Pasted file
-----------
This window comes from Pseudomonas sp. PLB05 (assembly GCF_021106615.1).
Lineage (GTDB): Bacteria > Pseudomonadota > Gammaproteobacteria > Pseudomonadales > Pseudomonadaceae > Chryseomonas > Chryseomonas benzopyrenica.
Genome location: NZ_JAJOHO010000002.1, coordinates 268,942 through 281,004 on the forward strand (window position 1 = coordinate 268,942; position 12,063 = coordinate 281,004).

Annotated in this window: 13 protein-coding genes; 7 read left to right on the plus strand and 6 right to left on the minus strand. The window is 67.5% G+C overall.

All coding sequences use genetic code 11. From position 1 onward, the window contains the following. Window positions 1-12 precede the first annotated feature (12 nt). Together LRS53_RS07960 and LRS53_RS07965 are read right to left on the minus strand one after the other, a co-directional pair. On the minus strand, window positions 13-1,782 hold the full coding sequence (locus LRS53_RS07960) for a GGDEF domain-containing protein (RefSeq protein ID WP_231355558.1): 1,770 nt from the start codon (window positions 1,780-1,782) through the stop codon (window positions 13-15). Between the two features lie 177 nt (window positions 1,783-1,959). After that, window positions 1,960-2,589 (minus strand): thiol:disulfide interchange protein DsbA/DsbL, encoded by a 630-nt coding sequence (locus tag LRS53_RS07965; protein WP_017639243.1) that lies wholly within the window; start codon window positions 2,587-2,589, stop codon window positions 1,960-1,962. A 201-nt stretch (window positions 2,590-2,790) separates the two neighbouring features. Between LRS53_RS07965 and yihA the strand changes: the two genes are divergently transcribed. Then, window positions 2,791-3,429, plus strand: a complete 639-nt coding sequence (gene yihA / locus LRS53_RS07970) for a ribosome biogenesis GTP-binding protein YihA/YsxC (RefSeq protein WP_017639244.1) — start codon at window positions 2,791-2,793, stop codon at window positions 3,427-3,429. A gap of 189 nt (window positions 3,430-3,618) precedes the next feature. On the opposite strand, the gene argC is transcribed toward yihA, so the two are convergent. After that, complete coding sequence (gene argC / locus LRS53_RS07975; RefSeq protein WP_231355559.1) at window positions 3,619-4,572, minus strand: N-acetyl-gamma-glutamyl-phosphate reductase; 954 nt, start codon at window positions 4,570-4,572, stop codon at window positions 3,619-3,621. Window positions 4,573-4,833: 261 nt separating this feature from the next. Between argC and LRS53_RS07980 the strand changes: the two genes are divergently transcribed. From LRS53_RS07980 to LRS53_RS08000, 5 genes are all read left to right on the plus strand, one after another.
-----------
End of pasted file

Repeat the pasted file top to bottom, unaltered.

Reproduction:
This window comes from Pseudomonas sp. PLB05 (assembly GCF_021106615.1).
Lineage (GTDB): Bacteria > Pseudomonadota > Gammaproteobacteria > Pseudomonadales > Pseudomonadaceae > Chryseomonas > Chryseomonas benzopyrenica.
Genome location: NZ_JAJOHO010000002.1, coordinates 268,942 through 281,004 on the forward strand (window position 1 = coordinate 268,942; position 12,063 = coordinate 281,004).

Annotated in this window: 13 protein-coding genes; 7 read left to right on the plus strand and 6 right to left on the minus strand. The window is 67.5% G+C overall.

All coding sequences use genetic code 11. From position 1 onward, the window contains the following. Window positions 1-12 precede the first annotated feature (12 nt). Together LRS53_RS07960 and LRS53_RS07965 are read right to left on the minus strand one after the other, a co-directional pair. On the minus strand, window positions 13-1,782 hold the full coding sequence (locus LRS53_RS07960) for a GGDEF domain-containing protein (RefSeq protein ID WP_231355558.1): 1,770 nt from the start codon (window positions 1,780-1,782) through the stop codon (window positions 13-15). Between the two features lie 177 nt (window positions 1,783-1,959). After that, window positions 1,960-2,589 (minus strand): thiol:disulfide interchange protein DsbA/DsbL, encoded by a 630-nt coding sequence (locus tag LRS53_RS07965; protein WP_017639243.1) that lies wholly within the window; start codon window positions 2,587-2,589, stop codon window positions 1,960-1,962. A 201-nt stretch (window positions 2,590-2,790) separates the two neighbouring features. Between LRS53_RS07965 and yihA the strand changes: the two genes are divergently transcribed. Then, window positions 2,791-3,429, plus strand: a complete 639-nt coding sequence (gene yihA / locus LRS53_RS07970) for a ribosome biogenesis GTP-binding protein YihA/YsxC (RefSeq protein WP_017639244.1) — start codon at window positions 2,791-2,793, stop codon at window positions 3,427-3,429. A gap of 189 nt (window positions 3,430-3,618) precedes the next feature. On the opposite strand, the gene argC is transcribed toward yihA, so the two are convergent. After that, complete coding sequence (gene argC / locus LRS53_RS07975; RefSeq protein WP_231355559.1) at window positions 3,619-4,572, minus strand: N-acetyl-gamma-glutamyl-phosphate reductase; 954 nt, start codon at window positions 4,570-4,572, stop codon at window positions 3,619-3,621. Window positions 4,573-4,833: 261 nt separating this feature from the next. Between argC and LRS53_RS07980 the strand changes: the two genes are divergently transcribed. From LRS53_RS07980 to LRS53_RS08000, 5 genes are all read left to right on the plus strand, one after another.